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CNN Lou Dobbs Tonight - Transcript

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PILGRIM: President Bush signed the Central American Free Trade Agreement into law one year ago. And Congressman John Barrow of Georgia fought the president every step of the way. He remains a fierce opponent of CAFTA.

Tonight, John Barrow says the "so-called free trade agreement is now triggering job losses in his state and across the country." Congressman Barrow joins me tonight from Augusta, Georgia. Thanks for being with us, sir.

REP. JOHN BARROW, (D) GEORGIA: Thank you, Kitty. It's good to be with you.

PILGRIM: You take issue with Jockey International. It's based in Millen, Georgia. And they laid off 203 of its employees. You blame CAFTA for this, don't you?

BARROW: Well, what happened in my district is really -- it really demonstrates two things that are wrong with our failed trade policy in this country.

First, bad trade deals like NAFTA and CAFTA continue to ship out and export good manufacturing jobs overseas. And second, some employers who stand to gain an awful lot from CAFTA have actually misled their employees into believing that trade deals like CAFTA will be good for them.

In my district, for example, Jockey led a campaign through their employees to try and blanket my office with letters to urge me to support CAFTA. We got over 100 letters. They all said the same thing. And no surprise, because they're all copies of a sample letter that we got after the fact from Jockey management. And the letters all say things like CAFTA is good for me, it's good for Jockey and it's good for Georgia. Well the 203 people who lost their jobs as a result of CAFTA may think it's good for Jockey, but it's certainly not good for the workers for Jockey.

PILGRIM: Yes, let's get into this paper. We have a bit of a paper trail here. We a statement to us from Jockey International. I'd like to read it to you. "Congressman Barrow's assertion that CAFTA caused the elimination of 203 sewing jobs at the Jockey mill in Georgia plant is flat wrong. With or without CAFTA, underwear made in the Caribbean and Central American region can be imported duty-free."

So they say CAFTA or no CAFTA, they would be moving these jobs offshore anyway. What do you have to say about that?

BARROW: Well, what they said to CAFTA employees, and what the -- the promise they made to their employees and the promise that their employees repeated to me in their letters was that CAFTA was going to keep their jobs here.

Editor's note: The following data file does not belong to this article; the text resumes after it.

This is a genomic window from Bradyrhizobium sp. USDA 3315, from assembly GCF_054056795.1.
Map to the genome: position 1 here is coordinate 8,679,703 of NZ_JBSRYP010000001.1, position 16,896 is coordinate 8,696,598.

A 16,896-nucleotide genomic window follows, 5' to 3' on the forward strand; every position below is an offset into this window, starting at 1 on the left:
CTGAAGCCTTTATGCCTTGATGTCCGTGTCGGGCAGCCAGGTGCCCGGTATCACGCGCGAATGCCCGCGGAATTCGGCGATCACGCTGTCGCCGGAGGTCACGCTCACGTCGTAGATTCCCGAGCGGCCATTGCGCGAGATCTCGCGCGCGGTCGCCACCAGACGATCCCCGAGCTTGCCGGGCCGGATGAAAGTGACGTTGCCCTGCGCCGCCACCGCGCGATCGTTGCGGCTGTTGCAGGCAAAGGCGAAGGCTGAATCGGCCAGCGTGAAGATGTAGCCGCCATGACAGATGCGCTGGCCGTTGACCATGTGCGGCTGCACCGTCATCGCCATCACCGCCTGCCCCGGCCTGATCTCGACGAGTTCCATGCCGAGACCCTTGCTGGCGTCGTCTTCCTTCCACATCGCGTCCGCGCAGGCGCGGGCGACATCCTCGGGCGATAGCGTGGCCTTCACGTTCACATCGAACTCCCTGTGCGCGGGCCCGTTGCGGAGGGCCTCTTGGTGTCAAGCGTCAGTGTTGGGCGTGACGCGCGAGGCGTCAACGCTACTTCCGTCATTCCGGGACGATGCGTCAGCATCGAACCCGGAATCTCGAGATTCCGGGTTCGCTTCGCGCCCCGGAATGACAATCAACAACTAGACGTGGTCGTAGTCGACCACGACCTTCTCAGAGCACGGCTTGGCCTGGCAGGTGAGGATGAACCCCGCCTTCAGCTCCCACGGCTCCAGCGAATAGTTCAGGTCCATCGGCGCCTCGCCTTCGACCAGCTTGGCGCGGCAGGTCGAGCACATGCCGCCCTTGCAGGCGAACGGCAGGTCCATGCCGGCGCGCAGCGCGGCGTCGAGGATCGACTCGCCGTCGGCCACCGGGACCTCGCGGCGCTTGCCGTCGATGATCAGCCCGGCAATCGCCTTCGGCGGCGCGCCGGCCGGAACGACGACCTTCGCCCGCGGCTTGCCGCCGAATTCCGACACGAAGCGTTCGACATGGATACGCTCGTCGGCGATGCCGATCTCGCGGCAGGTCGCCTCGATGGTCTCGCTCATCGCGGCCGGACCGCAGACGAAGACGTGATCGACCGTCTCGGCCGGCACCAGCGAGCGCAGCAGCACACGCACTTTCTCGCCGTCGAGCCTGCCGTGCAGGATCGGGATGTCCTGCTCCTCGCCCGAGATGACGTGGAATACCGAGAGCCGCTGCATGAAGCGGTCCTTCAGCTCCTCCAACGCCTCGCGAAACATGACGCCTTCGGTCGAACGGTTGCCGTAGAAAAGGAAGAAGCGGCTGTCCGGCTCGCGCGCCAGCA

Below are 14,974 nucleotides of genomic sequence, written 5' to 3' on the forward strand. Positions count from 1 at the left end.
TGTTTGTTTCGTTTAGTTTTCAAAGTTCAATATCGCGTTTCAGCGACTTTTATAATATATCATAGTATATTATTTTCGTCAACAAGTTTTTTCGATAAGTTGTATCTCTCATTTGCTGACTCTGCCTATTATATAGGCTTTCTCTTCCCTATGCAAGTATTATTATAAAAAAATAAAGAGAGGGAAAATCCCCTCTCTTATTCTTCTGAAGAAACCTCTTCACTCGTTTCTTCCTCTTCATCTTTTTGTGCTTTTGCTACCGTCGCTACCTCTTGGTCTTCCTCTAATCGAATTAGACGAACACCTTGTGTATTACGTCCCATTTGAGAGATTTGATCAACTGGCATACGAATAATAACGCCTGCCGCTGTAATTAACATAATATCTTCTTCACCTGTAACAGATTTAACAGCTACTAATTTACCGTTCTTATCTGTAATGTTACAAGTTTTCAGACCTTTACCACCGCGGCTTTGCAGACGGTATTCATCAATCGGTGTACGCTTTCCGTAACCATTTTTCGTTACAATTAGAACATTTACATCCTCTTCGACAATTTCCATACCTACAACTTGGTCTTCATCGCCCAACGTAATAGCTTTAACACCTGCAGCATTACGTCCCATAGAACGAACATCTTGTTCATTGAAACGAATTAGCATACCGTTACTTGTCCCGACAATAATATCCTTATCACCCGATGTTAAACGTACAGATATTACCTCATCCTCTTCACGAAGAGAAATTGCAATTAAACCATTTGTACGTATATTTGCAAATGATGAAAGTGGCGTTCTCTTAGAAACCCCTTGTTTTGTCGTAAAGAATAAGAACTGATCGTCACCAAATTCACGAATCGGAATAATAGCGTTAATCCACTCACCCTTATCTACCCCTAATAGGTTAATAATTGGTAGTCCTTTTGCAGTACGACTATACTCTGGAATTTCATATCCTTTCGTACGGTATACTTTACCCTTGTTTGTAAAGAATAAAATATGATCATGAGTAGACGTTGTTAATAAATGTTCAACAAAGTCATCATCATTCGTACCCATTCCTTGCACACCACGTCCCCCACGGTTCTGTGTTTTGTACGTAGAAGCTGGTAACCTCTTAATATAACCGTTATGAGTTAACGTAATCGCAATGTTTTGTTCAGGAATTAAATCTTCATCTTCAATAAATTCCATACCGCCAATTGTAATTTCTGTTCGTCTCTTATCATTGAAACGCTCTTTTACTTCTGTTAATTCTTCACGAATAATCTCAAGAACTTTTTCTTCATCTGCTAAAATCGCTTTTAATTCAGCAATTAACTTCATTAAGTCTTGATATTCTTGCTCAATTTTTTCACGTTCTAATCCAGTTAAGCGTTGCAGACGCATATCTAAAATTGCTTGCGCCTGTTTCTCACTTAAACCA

What they're failing to point out is that while there is a duty- free market for jobs in Millen, Georgia, in Canada, the savings from shipping those jobs overseas down to the CAFTA outweighs the savings we get under NAFTA. So what they're not pointing out is that while they kept the jobs here fore a while until they had CAFTA in the bag, once CAFTA was in the bag, then they had to compare the money they would save by shipping jobs down to the CAFTA countries as opposed to the duty-free sales it would make to Canada.

So when they point out that things have changed, nothing has changed between now and CAFTA except the fact that the deal with the CAFTA countries is now locked in. And now they get to compare the cost of doing business with Canada from the CAFTA countries as opposed to the cost of doing business with Canada from here in Jenkins Country.

And we lose, because we're not playing on a level playing field.

PILGRIM: Well, we cut to the chase, the job are still gone.

Let me read you a letter from Jockey management dated May 2003. It was used internally at Jockey to conduct meetings on CAFTA, as you have mentioned it. And it says, "CAFTA is good for Georgia because Georgia exported $664 million in merchandise to the region, the fifth largest total among the 50 states. And the export volume will grow under CAFTA. CAFTA is good for me, it's good for Jockey and it's good for Georgia."

So they're embracing CAFTA. They like the Caribbean Trade Agreement. And yet those jobs are still gone.

BARROW: The reason is because we've exported our jobs in manufacturing these products down to the CAFTA countries already. They're not pointing that out. We have also got under a CAFTA arrangement where now we used to have duty-free imports into this country from CAFTA country, but only if the products that they incorporated in their manufacturing process started out in this country.

That's been wiped out under CAFTA. That was a further incentive to move not just the jobs they were already shipping down there, but new jobs in the processing of raw materials into the basic building blocks of finished products.

PILGRIM: What's to be done there?

BARROW: So textiles and yarn, that's all going -- well, what we need to do is recognize, the American workers are getting squeezed at both ends. Illegal immigration is hitting us in the service sector and selling out jobs to the lowest bidder. In the manufacturing end of things, bad trade deals like CAFTA and NAFTA are shipping out manufacturing jobs overseas. It's time to stand up for American workers for a change.

In order to do that, we need to fix these pad trade deals, we need to raise the minimum wage and we need to secure our borders.

PILGRIM: All right. Thank you very much, sir. Congressman John Barrow.


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